It's inconcievable to think that "The TAMI Show" has never been available on video or DVD. Produced in 1964 and filmed at The Santa Monica Civic Center, this riotously exciting concert film is all killer and no filler. Aside from intros by Jan & Dean (who also perform), there is hardly any banter. Just memorable music and infectuous dancing by go-go performers. Shot in a kineoscope-camera style that was known as "Electronovision", "The TAMI Show" was initially shown in a limited release and under different names---it should be pointed out that this version bears the titles "Teen Age Command Performance". But make no mistake: This is the real find. Made just a few months after The Beatles appeared on "The Ed Sullivan Show", the crowd at Santa Monica is filled with screaming teenage girls, who are just as much part of the show as the performers. It opens with Chuck Berry doing a couple of songs and then segues into Gerry & The Pacemakers doing their tunes (as well as a Chuck Berry song). We can see immediately the melding of black music and white music together in a joyous combination. There is a smattering of Motown acts here as well, such as Smokey Robinson & The Miracles, Diana Ross & The Supremes and Marvin Gaye, who even in a cheesy white tuxedo looks fantastic; of course, when he sings "Pride & Joy" and "Stubborn Kind Of Fellow", he sings fantastic. When Leslie Gore shows up, she looks like Sarah Jessica Parker in an audition for "Hairspray" with her Turnblad-ish hairstyle. Yet, she does a magnificent medley of songs, including "Maybe I'll Know", "It's My Party" and "You Don't Own Me", a pre-feminist anthem that gets everyone's heartstrings. Then The Beach Boys appear, with Brian Wilson looking a bit tired (he would suffer a nervous breakdown a month after this film came out) but still performing a breathtaking version of "Surfer Girl", that predates the beauty he would find in making "Pet Sounds". But when the garage band, The Barbarians, start to play, you can see the glorious sloppiness of the Nuggets generation that would soon proliferate. If there is a real highlight in the show, there are two of them at the end. One is James Brown & The Famous Flames. He does four songs on this show, including probably the best version ever done of "Please, Please, Please". After he sings that, you can clearly see that JB has the audience under his command. And there's more. His good-foot dancing. His splits. His robe given to him by Danny Ray. And the way he playfully teases the crowd by almost throwing his tie into the audience. And the other highlight is The Rolling Stones. Like The Barbarians, The Stones come across as sloppy. But they're also fun to watch, something which can't be said about the current Stones. Yet, you watch Mick Jagger's jumping and prancing and you realize why he's still a consummate performer today. As excellent as JB is, The Stones come pretty close to topping him. This is a film that can easily be ranked with the best rock and roll films ever. This includes "A Hard Day's Night", "Gimme Shelter", "American Grafitti", "The Last Waltz", "Purple Rain", "Stop Making Sense" and "Almost Famous". It really is that great.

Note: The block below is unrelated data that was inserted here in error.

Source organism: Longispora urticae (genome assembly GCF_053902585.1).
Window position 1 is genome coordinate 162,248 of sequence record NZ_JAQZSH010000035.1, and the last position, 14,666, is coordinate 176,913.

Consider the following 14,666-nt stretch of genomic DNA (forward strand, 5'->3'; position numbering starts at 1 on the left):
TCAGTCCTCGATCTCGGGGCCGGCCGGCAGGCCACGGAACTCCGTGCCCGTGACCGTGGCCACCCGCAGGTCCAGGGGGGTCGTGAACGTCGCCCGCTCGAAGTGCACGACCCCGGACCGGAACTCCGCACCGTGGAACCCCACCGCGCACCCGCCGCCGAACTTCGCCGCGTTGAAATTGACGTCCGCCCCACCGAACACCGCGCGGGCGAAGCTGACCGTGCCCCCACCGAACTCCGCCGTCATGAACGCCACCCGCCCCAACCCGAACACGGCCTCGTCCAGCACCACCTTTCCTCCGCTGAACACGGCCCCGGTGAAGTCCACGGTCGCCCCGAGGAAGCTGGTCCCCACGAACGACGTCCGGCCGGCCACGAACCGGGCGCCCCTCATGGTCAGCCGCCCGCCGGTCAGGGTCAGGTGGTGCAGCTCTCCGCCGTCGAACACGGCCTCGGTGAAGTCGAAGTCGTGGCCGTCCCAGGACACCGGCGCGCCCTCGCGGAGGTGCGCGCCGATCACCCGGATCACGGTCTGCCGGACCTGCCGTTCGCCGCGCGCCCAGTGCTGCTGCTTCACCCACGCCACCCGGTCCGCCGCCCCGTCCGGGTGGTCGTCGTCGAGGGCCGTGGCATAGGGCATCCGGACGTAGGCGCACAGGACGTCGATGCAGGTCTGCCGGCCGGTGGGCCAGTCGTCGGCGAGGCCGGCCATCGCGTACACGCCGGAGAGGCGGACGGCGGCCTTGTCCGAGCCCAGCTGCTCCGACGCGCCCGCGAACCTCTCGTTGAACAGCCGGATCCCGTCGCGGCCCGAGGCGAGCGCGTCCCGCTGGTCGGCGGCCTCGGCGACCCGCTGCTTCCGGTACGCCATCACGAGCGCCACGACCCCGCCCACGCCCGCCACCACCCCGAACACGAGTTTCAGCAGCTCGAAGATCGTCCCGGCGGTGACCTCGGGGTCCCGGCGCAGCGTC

Anonymous More than 1 year ago
I really enjoyed this collection of rare footage gems. When I started watching this I never would have guessed the James Brown performance would be my favorite. I now understand why he was called the "hardest working man in show business". My husband and I also had fun trying to see how many times we could spot Terri Garr as a backup dancer. Great footage of the Beach Boys - especially seeing Brian & Dennis Wilson. The screaming teenagers are funny to watch. This was all filmed 8 months after the Beatles appeared on the Ed Sullivan show. Leslie Gore looks so prim and proper compared to many of the other acts, but her songs are great. Jan and Dean were the hosts and they seemed pretty hokey, but the rest was so much fun to watch.
Anonymous More than 1 year ago
Excellant, enjoy seeing some of the old acts before they become famous!